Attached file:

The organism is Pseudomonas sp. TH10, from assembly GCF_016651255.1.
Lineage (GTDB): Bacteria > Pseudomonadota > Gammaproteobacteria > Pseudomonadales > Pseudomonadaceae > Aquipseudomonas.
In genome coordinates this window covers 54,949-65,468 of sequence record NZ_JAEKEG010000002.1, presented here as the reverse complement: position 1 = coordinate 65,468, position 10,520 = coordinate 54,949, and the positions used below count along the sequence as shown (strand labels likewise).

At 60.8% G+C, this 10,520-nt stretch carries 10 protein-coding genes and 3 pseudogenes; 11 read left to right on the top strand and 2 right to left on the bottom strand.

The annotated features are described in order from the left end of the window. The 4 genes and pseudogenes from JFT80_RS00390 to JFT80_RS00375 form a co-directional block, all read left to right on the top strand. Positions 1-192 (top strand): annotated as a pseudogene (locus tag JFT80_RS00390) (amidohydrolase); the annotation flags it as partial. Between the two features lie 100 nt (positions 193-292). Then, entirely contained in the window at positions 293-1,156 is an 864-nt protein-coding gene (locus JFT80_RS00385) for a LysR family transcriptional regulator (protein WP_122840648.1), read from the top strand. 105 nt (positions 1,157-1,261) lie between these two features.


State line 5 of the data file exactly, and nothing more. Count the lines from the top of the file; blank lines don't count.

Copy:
The annotated features are described in order from the left end of the window. The 4 genes and pseudogenes from JFT80_RS00390 to JFT80_RS00375 form a co-directional block, all read left to right on the top strand. Positions 1-192 (top strand): annotated as a pseudogene (locus tag JFT80_RS00390) (amidohydrolase); the annotation flags it as partial. Between the two features lie 100 nt (positions 193-292). Then, entirely contained in the window at positions 293-1,156 is an 864-nt protein-coding gene (locus JFT80_RS00385) for a LysR family transcriptional regulator (protein WP_122840648.1), read from the top strand. 105 nt (positions 1,157-1,261) lie between these two features.